The term "Legend" is widely overused today to describe everyone from overpaid sports figures to politicians and movie stars. But on Friday, November 13, 2020, we lost a true legendary cowboy, Apache Adams.
Apache was born on September 11, 1937, in Del Rio, Texas. His mother, Mildred, had traveled from their River Ranch 75 miles south of Marathon, heavy with child, to her mother’s home to have the baby. A couple of days after she gave birth, her husband, Ulice Adams, came to Del Rio to see his new son. He took one look at the infant who already had coal black hair and said, "Dang, he looks like a little Apache Indian." For the next 83 years that was all most folks knew him as.
Growing up on the Rio Grande without electricity or running water, Apache spoke Spanish before English, and was a’horseback by the time he could walk. He became a cowboy under the watchful eye of his father, his uncle, Elby Adams, and a host of seasoned Mexican vaqueros of the old breed. His mother, being a Babb by birth, afforded even more mentors who were legendary top hands in their time.
Apache ranched all over the Big Bend country of West Texas. He always seemed to end up in the roughest country, and usually bought the rankest horses that no one else wanted. When other ranchers had wild cattle that couldn’t be gathered, they called Apache and the job got done. Along the way he roped a mountain lion and a bear. But neither was a dangerous as the rogue bulls that he was known for bringing in with his "war wagon" trailer and some of his "boys". (Young local cowboys who loved to ride with him.)
For the past 35 years, Apache also enjoyed fascinating audiences at cowboy poetry gatherings around the west with his adventures. He was the consummate storyteller, and he had plenty of stories to tell. Audiences sat spellbound as they realized that the west was still alive, and that all horses weren’t like those in the movies. Apache was loved and greatly respected by his fellow performers as well. One look and they knew he was "The Real Deal".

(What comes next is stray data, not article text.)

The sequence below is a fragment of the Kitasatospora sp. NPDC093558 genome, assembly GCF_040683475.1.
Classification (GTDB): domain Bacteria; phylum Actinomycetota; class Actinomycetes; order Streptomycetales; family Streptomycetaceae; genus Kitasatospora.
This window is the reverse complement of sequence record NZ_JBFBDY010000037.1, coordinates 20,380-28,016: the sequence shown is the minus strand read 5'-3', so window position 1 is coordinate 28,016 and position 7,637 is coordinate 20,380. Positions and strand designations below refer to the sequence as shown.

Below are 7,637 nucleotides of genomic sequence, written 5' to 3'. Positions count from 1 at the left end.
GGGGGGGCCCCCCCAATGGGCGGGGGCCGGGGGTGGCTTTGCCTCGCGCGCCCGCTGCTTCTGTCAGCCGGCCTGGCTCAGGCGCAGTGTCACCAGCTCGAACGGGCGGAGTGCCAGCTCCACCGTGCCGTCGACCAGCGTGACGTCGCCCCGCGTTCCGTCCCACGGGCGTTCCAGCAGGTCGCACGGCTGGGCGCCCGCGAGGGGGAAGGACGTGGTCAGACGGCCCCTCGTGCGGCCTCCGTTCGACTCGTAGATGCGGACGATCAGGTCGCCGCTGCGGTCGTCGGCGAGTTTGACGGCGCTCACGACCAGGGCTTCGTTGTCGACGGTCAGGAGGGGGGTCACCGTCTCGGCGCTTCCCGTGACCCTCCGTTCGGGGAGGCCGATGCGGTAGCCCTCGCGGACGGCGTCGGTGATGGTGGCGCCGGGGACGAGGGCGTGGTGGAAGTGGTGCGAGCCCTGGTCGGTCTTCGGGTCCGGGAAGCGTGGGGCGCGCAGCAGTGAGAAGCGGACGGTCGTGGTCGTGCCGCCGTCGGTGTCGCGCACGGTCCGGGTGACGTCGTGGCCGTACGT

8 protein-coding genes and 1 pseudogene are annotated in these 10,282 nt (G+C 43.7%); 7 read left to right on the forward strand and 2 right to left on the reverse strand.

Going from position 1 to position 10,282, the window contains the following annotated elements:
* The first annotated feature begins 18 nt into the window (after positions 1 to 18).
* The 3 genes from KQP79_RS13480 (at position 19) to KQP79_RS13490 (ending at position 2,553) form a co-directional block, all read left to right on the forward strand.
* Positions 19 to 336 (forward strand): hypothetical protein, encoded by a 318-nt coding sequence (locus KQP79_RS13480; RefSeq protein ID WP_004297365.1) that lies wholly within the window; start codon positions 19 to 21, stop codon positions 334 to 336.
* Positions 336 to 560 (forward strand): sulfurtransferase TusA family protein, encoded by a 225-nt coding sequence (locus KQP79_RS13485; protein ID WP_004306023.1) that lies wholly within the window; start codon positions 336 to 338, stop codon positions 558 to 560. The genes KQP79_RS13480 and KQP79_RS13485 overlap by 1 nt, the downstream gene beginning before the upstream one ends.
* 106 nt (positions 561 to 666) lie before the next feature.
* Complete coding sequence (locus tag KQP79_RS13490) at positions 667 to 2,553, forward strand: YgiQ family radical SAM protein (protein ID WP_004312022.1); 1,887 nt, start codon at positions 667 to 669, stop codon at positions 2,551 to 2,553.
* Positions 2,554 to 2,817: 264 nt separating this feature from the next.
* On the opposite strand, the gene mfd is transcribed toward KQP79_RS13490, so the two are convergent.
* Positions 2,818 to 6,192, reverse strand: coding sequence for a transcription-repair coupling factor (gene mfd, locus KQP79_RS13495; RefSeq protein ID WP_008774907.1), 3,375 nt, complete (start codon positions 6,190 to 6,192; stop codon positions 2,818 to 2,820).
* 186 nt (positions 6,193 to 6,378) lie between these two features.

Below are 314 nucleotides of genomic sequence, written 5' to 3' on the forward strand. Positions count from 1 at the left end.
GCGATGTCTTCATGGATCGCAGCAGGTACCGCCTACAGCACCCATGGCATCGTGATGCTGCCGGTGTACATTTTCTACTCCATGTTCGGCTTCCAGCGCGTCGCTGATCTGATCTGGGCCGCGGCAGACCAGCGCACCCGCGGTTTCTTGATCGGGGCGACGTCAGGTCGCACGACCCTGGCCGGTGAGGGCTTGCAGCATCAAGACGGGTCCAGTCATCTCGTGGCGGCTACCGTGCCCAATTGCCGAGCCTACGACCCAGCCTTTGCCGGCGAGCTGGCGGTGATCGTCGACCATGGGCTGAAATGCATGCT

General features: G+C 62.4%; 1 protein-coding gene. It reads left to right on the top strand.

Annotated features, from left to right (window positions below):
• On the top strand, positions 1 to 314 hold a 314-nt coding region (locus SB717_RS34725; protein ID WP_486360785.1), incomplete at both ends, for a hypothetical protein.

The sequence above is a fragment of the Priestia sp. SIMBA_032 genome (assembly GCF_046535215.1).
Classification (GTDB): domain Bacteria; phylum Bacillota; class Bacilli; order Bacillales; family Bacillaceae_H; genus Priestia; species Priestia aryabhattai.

Apache Adams was a cowboy’s cowboy, and greatly respected by his peers. He never met a stranger and had friends in every walk of life. He loved his family and never missed a chance to talk about his grandkids and great grandkids. His word was his bond, and you never had to guess where he stood. He made us all sit a little straighter in the saddle and examine how we lived our lives.
When asked once what he wanted written on his tombstone, he didn’t hesitate for a moment. He said, "Apache Adams, One Hell of a Cowboy." And that he was.
Those who went before Apache were his parents, Ulice and Mildred Babb Adams. Sister Eula May and brother Delbert, sons David Ulice Adams and Gary Dwayne Adams, and wife of 62 years, Joy Adams.
He is survived by brother David Adams, daughters Robin Roller and Rhea Hardaway Thomas, son Yadon Hardaway, wife Tanya Blair Hardaway Adams, grandchildren Jack Adams (Amber) and Wendye Hartzell (Russell), Dustin Roller (Jessa), Wesley Roller, Matt Crumpler (Amanda), and Chris Crumpler. Great grandchildren Emma, Ashtyn and Addison Adams, Paige, Kennedy, and McKenna Hartzell, Abigail, Gary, and Hunter Roller. Also, by nieces Kathy Rainey, Mildred Ann Potter, and Brooke Adams, and nephews David Adams, Jr., and James Adams.
In lieu of flowers, remembrances may be made to westernsportsfoundation.org, or the justincowboycrisisfund.org.
Funeral service will be November 18, 2020 at the East Hill Cemetery at 1:00pm
At the request of the family, there will be a drive-by viewing at the East Hill Cemetery at 12:00pm.
Remembrances and condolences may be shared with the family at: www.heritagefuneralhomeofthebigbend.com
To send flowers to the family or plant a tree in memory of Ernest Paul Adams, please visit our floral store.